AIR RAID

If my head had been screwed on right I would have incorporated Robin’s answers in the previous AIR RAID I published but hey, now you get two instead of one. Anders Ekdahl ©2017

Was it hard to come up with a name? What does the name mean to you? How important is it to have the right name?
Robin: I came in to the band in 2010 and by then Andreas had already come up with the name Air Raid. I designed the logo though.
I guess it’s hard to find a unique name and there are other bands named Air Raid since before.
But we just made shure that our band got bigger then the others haha. It’s just what it sounds like,
an unexpected attack of pure heavy metal, thats what Air Raid is to me.
It’s really important, you want to give the listener a hint of whats to come.

Who would say have laid the foundation for the kind of sound you have? Who are your heroes musically and what have they meant to you personally and to the sound of your band?
Robin: My personal heroes are bands like Scorpions, Judas Priest, Megadeth, Accept, WASP and so on but we all have our different “gods” in the band.
I know Andreas holds Yngwie Malmsteen, Rainbow, Judas and other pioneers as his heroes.

When you play slow do you have to think differently arranging the music than if you play faster and vice versa?
Robin: Well yeah, you can’t drive in 120 kmh on a 50 road, so it definately has to be arranged wisely.
But all in all its just about how it all comes togheter, the riffs, drums and the vocals.
We always aim to create as much momentum as possible with every song. Our new album “Across The Line” really prooves that.

Will your music work in a live environment? What kind of stage environment would best suit your music; a big stage or a small club?
Robin: We always love to play big stages, open air or inside a big hall. But also the smaller club shows are really great,
the energy and the intimacy with the fans is amazing. The new songs have proven to be much appreciated live
when we have played them, they got great riffs, solos and sing-along choruses.

It is very hard to be 100% satisfied. Everybody seems to be disappointed with something they have released. Is there something that you in hindsight would have done differently on this your latest recording?
Robin: The new album is still too fresh for me to look back on, the work was so intense and its still not out yet, (release 29/9 via High Roller Records).
I’m sure there are smaller things that we will change in the live-set when we have done more shows with the new material
but i can only say that this album is the best one we have ever put out.
We are all super happy with the songs, sound and production. And the whole band is really killing it on this album.

Promotion can be a bitch. Even today with all different platforms it can be hard to reach out to all those that might be interested in your music? What alleys have you used to get people familiarized with your band?
Robin: All promotion is good promotion if you ask me, the more noise you make, the better. But we in Air Raid have always concentrated on making music that no other band is playing at the moment. Its rare with a band that infuses neo-classical elements with the tratidtional heavy metal these days. And ofcourse we dont like trends, if every other band releases albums with painted album covers, we release one with a band picture. Just as with this one, don’t drown in the stream. Go against it.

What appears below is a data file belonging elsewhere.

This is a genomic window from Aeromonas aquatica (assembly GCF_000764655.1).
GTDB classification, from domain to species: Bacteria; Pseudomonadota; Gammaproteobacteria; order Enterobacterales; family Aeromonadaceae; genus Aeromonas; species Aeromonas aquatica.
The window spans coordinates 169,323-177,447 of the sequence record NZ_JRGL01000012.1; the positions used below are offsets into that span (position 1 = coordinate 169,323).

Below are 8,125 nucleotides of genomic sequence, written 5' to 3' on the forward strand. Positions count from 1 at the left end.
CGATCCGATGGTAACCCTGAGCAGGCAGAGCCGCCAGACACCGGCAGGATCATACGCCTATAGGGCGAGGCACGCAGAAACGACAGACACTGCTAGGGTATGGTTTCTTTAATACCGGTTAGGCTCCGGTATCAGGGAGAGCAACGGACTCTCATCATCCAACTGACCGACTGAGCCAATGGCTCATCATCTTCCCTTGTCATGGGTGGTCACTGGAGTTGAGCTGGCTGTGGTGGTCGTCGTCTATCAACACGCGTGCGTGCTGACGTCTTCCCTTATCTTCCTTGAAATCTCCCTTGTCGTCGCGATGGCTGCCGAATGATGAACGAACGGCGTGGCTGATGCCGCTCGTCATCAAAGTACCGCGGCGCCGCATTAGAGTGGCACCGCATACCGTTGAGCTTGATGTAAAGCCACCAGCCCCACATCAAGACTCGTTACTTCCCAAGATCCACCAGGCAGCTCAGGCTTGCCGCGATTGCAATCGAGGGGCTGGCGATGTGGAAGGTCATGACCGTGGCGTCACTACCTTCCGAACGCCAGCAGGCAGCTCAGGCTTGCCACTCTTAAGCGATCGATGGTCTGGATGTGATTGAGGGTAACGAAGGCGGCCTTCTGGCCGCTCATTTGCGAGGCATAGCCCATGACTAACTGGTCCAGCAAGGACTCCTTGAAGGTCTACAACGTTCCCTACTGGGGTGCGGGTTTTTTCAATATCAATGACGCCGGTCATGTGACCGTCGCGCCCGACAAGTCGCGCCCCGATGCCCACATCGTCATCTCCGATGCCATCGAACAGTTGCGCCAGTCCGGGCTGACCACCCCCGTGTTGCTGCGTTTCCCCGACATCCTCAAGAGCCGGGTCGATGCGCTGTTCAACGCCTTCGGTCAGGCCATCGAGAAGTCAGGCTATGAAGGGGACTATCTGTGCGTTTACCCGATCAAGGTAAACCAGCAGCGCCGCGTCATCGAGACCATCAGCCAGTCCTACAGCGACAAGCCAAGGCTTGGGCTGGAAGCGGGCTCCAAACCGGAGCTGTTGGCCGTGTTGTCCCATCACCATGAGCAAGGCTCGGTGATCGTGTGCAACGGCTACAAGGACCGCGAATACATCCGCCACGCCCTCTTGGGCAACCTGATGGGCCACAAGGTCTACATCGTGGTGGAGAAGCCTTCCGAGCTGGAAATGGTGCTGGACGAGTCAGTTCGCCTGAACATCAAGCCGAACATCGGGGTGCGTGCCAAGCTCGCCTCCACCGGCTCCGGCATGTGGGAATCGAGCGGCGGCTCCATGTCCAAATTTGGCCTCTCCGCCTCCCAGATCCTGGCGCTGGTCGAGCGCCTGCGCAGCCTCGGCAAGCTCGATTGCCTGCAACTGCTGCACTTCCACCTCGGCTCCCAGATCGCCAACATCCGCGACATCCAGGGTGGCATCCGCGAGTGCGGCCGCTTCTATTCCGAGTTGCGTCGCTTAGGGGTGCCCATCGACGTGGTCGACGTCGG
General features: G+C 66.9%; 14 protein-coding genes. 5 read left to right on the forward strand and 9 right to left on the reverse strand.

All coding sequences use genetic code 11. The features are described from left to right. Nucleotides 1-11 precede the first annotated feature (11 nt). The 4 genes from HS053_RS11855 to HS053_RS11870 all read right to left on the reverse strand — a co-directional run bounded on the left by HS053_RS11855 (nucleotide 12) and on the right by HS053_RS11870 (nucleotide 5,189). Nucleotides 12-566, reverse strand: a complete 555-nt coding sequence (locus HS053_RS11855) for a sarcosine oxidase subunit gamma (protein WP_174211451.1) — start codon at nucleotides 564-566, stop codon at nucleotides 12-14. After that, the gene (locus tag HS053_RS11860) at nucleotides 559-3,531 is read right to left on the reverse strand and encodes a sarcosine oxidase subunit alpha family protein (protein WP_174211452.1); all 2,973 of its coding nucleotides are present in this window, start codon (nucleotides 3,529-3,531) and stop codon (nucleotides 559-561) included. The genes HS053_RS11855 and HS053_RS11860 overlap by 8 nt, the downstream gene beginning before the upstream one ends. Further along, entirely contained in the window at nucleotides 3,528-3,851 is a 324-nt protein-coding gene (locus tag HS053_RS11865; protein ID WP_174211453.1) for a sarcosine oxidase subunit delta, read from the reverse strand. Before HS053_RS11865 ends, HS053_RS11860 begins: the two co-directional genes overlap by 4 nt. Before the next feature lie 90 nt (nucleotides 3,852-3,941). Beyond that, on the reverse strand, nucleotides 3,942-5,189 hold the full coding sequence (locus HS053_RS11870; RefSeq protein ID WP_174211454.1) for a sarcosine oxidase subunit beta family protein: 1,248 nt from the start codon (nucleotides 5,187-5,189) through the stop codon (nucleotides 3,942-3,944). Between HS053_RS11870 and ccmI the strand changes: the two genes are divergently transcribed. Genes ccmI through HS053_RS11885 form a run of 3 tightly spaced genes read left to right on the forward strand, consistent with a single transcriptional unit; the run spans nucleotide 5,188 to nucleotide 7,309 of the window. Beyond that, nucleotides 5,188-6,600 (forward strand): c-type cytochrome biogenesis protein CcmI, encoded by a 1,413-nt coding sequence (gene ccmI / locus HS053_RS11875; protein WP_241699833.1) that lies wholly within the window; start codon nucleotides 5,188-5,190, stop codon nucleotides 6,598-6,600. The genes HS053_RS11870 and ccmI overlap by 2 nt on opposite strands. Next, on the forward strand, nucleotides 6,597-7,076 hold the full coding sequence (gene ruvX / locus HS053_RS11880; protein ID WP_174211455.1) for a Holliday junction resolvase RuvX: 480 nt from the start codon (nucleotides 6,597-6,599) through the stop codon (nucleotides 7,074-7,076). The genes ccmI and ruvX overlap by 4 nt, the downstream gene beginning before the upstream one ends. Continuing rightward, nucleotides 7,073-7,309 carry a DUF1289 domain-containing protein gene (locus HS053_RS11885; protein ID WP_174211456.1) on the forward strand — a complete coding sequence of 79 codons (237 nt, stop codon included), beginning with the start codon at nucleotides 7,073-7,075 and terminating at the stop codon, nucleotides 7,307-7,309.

To me art work can be the difference between bust or success. What to you is a great front cover? What should a cover have to make it great?
Robin: The cover should give a good hint of whats to come when they put the disk in the player.
It should also communicate something extra that stands out from the crowd of other albums. Something unique, well produced and entising.
I think that this is exactly what we did on this release. Its very unusual these days.

Do you feel that you are part of a national scene? Is a local/national scene important for the development of new bands?
Robin: I don’t like the idea of the “wave” that people are talking about, to me it’s just Heavy metal.
The scene in Sweden gives birth too many bands and alot of good ones too.
It’s because of all these bands that we are forced to up our game and become better writers and instrumentalists. It’s good for the competition and individual growth. But we Swedes are a bit restricted when it comes to attending live shows, a bit more laid back i guess. The crowds in Europe and for example Japan are way more intense and passionate about live shows.

It could just be me but I got the feeling that the live scene is not what it used to be. Could be that more and more people use the net to discover bands instead of going out and supporting new bands live. What is you experience with the live scene?
Robin: I think that’s the case in Sweden yes, but not in Europe in general. The net is great for promoting your music and shows and we live in great times when it comes to spreading music.
I don’t want “supporters” to come to the shows, its not charity. If you like the band and the music – go see the show because you want to experience something fun and memorable.
The live scene can surely use some new blood but I think its hard as a metal band to stand out in the constant stream of modern music and such.
But you and me as metallers can only do our best to spread the greatness that is Heavy metal.

What does the future hold?
Robin: It’s a bright future for sure, more and more people are listening to and enjoying Classic Metal. New bands and fans are growing every day.
For Air Raid, it looks good as well. We will tour Europe and Japan with our new album this autumn and some really cool gigs are already being booked for next year.
We are working harder than ever and we start to see the growing harvest to come.
Thank you for this interview and Raid On!

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